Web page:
Relationships among work-family interference, conflict, and health risk outcomes in attorneys: Moderation by dispositional optimism and perfectionism

Date of Completion

January 2007


Psychology, Clinical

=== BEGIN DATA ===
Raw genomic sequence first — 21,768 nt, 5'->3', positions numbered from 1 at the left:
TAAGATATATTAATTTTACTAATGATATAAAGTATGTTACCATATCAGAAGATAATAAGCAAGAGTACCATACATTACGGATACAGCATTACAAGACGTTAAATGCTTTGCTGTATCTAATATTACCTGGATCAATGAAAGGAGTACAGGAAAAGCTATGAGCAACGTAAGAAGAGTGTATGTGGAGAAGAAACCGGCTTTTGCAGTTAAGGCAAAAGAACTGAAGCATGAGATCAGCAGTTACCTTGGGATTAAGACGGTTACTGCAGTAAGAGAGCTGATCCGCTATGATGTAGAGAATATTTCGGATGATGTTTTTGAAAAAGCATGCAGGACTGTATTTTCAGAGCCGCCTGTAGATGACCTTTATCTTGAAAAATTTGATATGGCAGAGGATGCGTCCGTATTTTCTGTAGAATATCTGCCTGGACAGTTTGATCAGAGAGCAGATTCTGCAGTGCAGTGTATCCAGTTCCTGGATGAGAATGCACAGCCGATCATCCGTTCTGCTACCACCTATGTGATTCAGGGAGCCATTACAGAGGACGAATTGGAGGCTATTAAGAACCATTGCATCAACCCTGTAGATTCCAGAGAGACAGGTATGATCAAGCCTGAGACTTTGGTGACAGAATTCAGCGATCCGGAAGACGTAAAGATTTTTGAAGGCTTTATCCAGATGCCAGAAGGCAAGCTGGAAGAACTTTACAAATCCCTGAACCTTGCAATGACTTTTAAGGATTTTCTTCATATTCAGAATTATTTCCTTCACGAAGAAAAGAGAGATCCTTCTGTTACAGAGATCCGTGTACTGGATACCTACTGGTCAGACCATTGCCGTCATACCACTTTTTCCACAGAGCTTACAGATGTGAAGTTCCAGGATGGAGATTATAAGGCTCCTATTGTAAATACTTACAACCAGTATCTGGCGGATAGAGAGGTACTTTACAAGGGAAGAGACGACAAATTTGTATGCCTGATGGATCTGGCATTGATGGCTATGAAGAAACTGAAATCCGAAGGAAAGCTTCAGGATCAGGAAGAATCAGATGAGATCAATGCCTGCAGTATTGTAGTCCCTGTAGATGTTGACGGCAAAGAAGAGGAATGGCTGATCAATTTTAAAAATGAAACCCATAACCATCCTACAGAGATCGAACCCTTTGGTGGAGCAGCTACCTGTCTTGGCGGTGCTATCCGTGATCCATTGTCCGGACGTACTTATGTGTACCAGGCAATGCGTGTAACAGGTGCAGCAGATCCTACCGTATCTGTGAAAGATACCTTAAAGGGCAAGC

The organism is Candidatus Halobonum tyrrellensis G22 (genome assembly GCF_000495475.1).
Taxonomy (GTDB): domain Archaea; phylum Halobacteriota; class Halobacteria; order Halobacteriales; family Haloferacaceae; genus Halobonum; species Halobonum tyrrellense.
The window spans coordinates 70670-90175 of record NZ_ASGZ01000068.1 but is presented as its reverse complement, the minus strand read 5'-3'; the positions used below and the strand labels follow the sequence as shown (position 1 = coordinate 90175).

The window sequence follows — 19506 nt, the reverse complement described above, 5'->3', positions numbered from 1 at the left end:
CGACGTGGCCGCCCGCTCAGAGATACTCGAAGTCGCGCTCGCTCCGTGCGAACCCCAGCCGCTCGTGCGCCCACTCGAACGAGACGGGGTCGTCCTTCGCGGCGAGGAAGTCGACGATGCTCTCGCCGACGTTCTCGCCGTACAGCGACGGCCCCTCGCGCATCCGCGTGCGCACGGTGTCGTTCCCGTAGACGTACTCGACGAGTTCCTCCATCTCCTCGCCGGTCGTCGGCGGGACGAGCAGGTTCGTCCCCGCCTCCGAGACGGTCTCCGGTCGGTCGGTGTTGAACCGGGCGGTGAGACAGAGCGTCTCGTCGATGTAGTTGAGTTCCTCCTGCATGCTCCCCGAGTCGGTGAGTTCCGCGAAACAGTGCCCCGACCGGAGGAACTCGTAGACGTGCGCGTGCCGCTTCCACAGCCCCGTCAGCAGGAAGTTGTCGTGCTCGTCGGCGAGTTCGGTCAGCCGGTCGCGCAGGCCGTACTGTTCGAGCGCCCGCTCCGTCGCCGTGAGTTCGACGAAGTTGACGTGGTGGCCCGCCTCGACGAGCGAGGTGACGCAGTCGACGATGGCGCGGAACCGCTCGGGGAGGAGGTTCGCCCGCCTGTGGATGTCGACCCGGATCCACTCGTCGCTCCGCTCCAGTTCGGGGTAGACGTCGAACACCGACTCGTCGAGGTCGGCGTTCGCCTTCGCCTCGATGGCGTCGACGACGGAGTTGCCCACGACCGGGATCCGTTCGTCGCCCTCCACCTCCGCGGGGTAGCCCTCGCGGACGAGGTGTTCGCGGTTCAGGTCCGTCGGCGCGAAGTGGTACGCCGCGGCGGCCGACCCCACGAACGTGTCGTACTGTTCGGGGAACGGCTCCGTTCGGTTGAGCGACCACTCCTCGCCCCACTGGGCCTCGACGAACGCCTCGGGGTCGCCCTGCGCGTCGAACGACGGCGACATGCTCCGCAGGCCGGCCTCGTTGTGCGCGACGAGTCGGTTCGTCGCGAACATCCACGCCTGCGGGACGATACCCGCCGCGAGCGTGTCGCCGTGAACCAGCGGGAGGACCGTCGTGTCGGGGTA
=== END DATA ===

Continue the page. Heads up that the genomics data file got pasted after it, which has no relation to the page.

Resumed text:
The present study considers the relationships among work-family interference, and physical health, psychological health, and health risk behaviors. A mediation model proposed that these relationships among work-family interference and health outcomes would be mediated by strain-based work-family conflict. Two moderation models were also proposed. In those circumstances in which the mediation model was not rejected, it was proposed that optimism, perfectionism, and gender would moderate the relationships among strain-based work-family conflict and health outcomes. When the mediation model was rejected, it was proposed that the hypothesized moderators would alter the relationships among work-family interference and health outcomes. Data were collected from 236 practicing attorneys (61% female) on-line, as well as in-person. As a whole, the men and women in this sample reported fairly similar experiences in terms of overall stress levels, work-family stress, strain, psychological health, health risk behaviors and personality traits. They also were about average compared to their counterparts nationally in terms of their overall psychological health. The overall findings suggest that attorneys who have difficulty balancing work and family life are at a significantly greater risk of experiencing strain and decreased psychological well-being. While most findings apply equally to men and women, there is some suggestion that women attorneys who report the highest levels of external family-interference-with-work also experience the lowest levels of psychological well-being. The findings also suggest that strain-based work-family conflict is most influential as a mediator between internal work-family interference and health-relevant outcomes. With regard to dispositional traits, the findings strongly suggest that "bad" perfectionism exerts a pervasive direct negative influence on the psychological well-being of the attorneys in this sample. Maladaptive perfectionism also interacts with high levels of external- and internal-work-interference-with-family, such that attorneys reporting more "bad" perfectionism and who experience the highest levels of work-to-family interference are the most susceptible to poorer psychological health outcomes. In addition, optimism appears to provide a strong buffering role for attorneys who report the highest levels of internal work-interference-with-family, although the manifestation of this relationship differs based on gender, with the greatest buffering effect being evident for men. ^